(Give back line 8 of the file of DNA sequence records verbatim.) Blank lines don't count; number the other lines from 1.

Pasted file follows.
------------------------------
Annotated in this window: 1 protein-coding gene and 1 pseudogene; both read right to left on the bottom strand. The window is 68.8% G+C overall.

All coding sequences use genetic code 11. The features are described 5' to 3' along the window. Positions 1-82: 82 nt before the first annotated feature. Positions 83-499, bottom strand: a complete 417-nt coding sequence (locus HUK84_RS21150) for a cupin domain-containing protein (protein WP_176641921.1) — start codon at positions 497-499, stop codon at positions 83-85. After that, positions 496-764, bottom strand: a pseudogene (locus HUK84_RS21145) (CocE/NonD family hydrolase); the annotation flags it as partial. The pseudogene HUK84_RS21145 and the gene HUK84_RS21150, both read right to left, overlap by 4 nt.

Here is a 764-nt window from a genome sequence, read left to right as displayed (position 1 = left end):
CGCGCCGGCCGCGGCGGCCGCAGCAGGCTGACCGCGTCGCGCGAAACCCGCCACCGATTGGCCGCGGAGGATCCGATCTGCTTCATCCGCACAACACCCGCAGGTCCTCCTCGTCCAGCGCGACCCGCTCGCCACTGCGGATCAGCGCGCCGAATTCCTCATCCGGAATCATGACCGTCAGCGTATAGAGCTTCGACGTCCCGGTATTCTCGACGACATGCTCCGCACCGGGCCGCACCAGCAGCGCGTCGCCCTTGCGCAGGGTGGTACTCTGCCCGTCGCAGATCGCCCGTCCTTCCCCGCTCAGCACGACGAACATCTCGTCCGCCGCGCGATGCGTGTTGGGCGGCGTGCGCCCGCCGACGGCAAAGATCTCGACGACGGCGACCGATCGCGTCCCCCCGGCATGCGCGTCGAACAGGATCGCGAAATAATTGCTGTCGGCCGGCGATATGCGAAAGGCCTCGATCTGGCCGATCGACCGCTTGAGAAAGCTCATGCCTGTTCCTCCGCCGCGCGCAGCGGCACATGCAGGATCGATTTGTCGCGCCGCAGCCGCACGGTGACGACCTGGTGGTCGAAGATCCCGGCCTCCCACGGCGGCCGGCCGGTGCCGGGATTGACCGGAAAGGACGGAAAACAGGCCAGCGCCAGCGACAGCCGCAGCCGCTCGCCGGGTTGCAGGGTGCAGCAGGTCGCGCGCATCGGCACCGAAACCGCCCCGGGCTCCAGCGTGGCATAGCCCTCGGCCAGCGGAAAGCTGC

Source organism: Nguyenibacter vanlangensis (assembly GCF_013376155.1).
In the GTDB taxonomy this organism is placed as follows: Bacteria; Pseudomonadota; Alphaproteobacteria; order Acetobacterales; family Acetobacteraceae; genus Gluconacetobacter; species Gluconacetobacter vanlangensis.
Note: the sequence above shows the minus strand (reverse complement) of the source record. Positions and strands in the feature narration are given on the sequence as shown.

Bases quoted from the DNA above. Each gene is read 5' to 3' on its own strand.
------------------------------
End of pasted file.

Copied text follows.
Bases quoted from the DNA above. Each gene is read 5' to 3' on its own strand.